In Rounds has a groovy, funky, start, starring the Clavinet. Anastasio gets funky, with fine vocal backing. Excellent Hammond (it sounds like a real one to me) that takes a solo, the wind section coming to the fore with a great riff. Great guitar solo with vocal backing.

Flying Machines is a light-sounding ballad, with fine vocals, relaxed tempo, piano to the fore. Unison vocals in the "Steely Dan style". Strings mixed quite low. Fine chorus. Subtle guitar work.

Invisible Knife has an agile groove, piano, and cymbal. A fine melody, good vocal work, it gets "altitude" in the chorus. The guitar solo is lively, but also sad-sounding. Excellent backing by the rhythm section and organ. At the end, it's back to the melody and vocals.

Lever Boy flows at a mid-tempo that will sound familiar to all fans of Anastasio/Phish. Nice mix of snare drum/high-hat/bass drum and guitar harmonics. The melody is sung quite well, while the "B" section is bound to remind one of Steely Dan. It gets progressively more intense, the strings in the background giving the track a lot of "air". It's at this point that vocals say "So take a spin": here the tempo doubles, suddenly a melody appears that is bound to remind one of Frank Zappa and the music of Southern Italy, with a beautiful orchestration featuring trumpet and flute, and very subtle guitar.

Bounce starts as a kind of Soul Ballad starring vocals and piano. Here Anastasio and background vocals have a dialogue, with fine counterpoint. The sound of drumsticks going "CLICK", the tempo doubles, then a fantastic entrance by the guitar with fine backing from piano and the rhythm section. The wind section appears, then vocals go "Bounce!", with an instrumental coda for winds and guitar. "Too high!", and a false ending. "Too high!". A song that will sound fantastic in concert.

Liquid Time starts with the wind section, a kind of "slow bossa nova", great winds, Anastasio doubling his vocals, engulfed by winds. Hi-hat "hits", a thin-sounding guitar, again the whole is bound to remind one of Steely Dan (and it's only the lack of bitterness so typical of Donald Fagen's vocals that makes this song sound sad, not desperate). A fine moment from the wind section, the thin guitar again, in a fine unison with the horn section. The tempo gets faster, then there's a guitar melody quite reminiscent of the style of Jerry Garcia, the track ending with a long coda.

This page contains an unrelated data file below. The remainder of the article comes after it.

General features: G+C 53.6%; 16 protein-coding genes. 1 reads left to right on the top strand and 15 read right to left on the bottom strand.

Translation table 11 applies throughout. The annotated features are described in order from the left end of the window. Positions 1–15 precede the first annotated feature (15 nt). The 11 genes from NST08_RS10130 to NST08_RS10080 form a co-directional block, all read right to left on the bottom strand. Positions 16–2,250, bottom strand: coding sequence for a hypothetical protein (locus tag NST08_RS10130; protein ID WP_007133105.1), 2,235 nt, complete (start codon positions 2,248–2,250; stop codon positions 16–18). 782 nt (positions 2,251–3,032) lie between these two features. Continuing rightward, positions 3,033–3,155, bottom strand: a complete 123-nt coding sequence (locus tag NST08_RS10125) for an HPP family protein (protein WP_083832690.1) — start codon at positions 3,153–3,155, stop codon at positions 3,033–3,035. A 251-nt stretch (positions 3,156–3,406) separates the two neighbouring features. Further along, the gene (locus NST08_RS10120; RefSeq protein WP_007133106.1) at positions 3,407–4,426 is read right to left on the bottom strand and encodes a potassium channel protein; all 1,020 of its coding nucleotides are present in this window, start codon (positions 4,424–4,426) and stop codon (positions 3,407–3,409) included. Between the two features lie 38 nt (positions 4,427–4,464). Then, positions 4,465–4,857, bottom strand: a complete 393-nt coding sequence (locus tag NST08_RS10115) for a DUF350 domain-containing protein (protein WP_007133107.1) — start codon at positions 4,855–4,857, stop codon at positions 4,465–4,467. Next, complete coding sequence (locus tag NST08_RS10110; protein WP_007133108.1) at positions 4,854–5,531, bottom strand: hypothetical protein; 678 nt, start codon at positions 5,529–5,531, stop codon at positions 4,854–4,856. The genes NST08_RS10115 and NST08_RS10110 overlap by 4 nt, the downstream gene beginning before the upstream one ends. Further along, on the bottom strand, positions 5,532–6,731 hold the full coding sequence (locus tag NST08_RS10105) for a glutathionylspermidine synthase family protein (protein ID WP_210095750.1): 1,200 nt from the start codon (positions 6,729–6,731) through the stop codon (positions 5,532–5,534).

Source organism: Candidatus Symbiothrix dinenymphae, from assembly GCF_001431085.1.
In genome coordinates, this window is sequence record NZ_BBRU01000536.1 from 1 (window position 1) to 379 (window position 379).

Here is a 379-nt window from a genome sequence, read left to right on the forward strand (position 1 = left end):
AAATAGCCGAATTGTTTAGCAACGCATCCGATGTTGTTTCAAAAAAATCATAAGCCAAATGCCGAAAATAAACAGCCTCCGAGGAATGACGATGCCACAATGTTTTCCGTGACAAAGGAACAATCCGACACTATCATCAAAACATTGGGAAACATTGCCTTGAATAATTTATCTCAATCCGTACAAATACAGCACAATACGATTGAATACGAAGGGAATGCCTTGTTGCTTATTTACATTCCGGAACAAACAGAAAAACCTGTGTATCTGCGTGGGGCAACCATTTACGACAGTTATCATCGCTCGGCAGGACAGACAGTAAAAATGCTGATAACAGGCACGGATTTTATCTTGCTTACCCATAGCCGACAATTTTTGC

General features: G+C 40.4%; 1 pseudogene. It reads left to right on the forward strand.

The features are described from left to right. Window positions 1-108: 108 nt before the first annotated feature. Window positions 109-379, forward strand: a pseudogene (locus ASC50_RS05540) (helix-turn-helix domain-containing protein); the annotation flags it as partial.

Paper Wheels reminded me - quite strange, this - of Walter Becker's album Circus Money. Fine melody, Anastasio with fine vocal accompaniment, the mix highlighting the high-hat/bass figure. "We'll all speak French one day". A catchy chorus, then a guitar solo, then a spoken part... in French.

Speak To Me has a great "funky" start, the high-hat played in the half-open position with both hands, unison vocals by Anastasio and vocal chorus, guitar, lively bass, fine mix of guitar and electric piano. Fantastic melody for winds. A false ending, and it's back to the wind section, this time playing a long written section played unison with Anastasio's guitar. The mood gets fast, then voices with no backing bring the track to its close.

Cartwheels ends the album in a very up, optimistic key, Anastasio's vocals in unison with the vocal backing. The chorus has vocals sounding "almost calypso", with a relaxed groove. "Everything's gonna be just fine/Got no time for a troubled mind". Joyous vocal coda, here's the guitar, then the organ.

Anastasio has put a lot of work and effort into this album, and lotsa content. I'm almost certain readers will want to give themselves a great present by giving this album their undivided attention.

Beppe Colli

© Beppe Colli 2015 | Dec. 12, 2015